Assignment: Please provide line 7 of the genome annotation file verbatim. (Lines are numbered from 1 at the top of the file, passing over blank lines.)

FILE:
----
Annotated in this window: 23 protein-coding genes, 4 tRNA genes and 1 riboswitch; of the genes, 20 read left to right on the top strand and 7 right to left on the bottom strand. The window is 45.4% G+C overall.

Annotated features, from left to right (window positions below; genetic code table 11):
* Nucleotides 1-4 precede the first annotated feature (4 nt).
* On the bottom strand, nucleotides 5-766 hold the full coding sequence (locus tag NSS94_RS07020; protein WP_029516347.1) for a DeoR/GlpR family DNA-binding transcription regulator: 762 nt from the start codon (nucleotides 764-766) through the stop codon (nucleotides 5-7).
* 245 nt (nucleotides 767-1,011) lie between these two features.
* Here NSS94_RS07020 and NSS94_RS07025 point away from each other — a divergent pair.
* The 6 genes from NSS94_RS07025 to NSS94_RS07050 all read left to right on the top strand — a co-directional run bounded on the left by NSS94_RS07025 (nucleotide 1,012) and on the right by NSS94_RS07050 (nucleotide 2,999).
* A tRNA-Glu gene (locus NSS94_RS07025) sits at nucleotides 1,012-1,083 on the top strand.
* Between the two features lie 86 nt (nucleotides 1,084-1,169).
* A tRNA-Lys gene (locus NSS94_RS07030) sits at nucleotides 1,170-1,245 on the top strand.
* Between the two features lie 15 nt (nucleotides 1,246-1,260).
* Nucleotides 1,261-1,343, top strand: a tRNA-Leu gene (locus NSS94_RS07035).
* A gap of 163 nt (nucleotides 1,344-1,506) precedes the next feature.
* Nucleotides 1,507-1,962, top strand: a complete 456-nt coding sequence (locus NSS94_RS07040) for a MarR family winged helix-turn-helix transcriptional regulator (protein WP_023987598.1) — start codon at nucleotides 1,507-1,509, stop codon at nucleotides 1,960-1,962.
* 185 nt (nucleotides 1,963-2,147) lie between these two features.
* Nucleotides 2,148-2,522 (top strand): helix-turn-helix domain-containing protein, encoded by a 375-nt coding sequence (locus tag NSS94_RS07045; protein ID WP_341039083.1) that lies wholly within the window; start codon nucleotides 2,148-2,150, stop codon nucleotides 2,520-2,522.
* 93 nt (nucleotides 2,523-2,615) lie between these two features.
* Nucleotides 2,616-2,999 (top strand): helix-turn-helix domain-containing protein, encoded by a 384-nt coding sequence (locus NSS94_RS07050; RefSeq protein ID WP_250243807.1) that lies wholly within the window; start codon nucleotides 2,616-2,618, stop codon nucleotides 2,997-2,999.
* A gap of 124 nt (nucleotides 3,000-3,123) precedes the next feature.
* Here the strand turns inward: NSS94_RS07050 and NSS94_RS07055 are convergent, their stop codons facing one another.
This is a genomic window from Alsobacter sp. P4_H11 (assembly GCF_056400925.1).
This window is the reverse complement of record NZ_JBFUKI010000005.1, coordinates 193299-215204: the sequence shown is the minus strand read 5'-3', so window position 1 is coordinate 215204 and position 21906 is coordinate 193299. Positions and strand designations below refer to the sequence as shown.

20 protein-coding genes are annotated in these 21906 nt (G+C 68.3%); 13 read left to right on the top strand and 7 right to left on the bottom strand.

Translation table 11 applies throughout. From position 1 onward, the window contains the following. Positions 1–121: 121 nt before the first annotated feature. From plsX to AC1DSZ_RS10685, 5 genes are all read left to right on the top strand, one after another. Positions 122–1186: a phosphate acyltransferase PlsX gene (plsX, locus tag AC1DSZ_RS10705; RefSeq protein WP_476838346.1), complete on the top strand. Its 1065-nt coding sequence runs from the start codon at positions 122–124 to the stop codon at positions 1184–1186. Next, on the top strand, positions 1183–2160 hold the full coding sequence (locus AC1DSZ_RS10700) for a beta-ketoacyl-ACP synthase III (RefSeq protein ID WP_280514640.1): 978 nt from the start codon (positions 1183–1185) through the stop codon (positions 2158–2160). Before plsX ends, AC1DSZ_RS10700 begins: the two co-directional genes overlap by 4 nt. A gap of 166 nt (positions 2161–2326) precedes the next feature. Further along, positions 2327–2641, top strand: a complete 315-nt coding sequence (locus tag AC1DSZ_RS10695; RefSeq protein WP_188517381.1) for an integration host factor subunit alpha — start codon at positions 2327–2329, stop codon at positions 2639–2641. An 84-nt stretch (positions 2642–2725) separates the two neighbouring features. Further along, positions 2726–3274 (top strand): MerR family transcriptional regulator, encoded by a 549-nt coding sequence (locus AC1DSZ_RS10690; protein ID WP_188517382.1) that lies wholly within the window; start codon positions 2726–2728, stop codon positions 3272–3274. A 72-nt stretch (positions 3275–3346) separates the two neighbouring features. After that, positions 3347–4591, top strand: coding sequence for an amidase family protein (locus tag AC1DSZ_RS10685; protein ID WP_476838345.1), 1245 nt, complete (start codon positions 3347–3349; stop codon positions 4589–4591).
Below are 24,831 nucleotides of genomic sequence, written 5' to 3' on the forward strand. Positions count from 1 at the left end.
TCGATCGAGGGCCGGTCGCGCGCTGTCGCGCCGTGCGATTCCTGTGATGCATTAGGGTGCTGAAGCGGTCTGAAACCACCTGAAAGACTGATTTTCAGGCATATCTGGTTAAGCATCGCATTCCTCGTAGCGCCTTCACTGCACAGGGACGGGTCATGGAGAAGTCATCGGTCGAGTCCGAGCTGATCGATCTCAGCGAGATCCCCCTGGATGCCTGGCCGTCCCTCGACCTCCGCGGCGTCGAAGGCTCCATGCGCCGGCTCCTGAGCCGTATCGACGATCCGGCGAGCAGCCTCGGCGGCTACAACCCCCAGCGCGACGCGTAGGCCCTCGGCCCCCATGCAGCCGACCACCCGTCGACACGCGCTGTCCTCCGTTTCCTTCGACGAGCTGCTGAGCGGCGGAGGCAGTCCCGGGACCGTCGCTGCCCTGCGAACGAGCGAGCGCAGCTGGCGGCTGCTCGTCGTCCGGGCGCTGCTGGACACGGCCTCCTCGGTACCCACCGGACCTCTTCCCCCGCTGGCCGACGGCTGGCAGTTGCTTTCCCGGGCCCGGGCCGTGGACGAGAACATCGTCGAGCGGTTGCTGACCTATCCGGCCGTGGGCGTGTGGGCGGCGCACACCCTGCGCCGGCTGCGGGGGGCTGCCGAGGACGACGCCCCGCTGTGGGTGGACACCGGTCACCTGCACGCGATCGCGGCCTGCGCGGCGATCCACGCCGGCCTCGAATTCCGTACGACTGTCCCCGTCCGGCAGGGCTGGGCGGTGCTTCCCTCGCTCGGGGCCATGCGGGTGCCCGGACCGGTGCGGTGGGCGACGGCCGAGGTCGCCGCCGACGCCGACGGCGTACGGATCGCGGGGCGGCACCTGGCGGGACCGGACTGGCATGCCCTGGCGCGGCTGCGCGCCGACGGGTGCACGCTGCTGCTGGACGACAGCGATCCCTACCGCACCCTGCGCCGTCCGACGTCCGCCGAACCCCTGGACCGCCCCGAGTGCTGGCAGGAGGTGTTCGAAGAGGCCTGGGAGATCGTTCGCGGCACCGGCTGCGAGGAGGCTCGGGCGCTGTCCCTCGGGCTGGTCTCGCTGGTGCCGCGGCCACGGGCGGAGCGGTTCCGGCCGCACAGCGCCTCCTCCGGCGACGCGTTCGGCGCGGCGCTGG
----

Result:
* The 6 genes from NSS94_RS07025 to NSS94_RS07050 all read left to right on the top strand — a co-directional run bounded on the left by NSS94_RS07025 (nucleotide 1,012) and on the right by NSS94_RS07050 (nucleotide 2,999).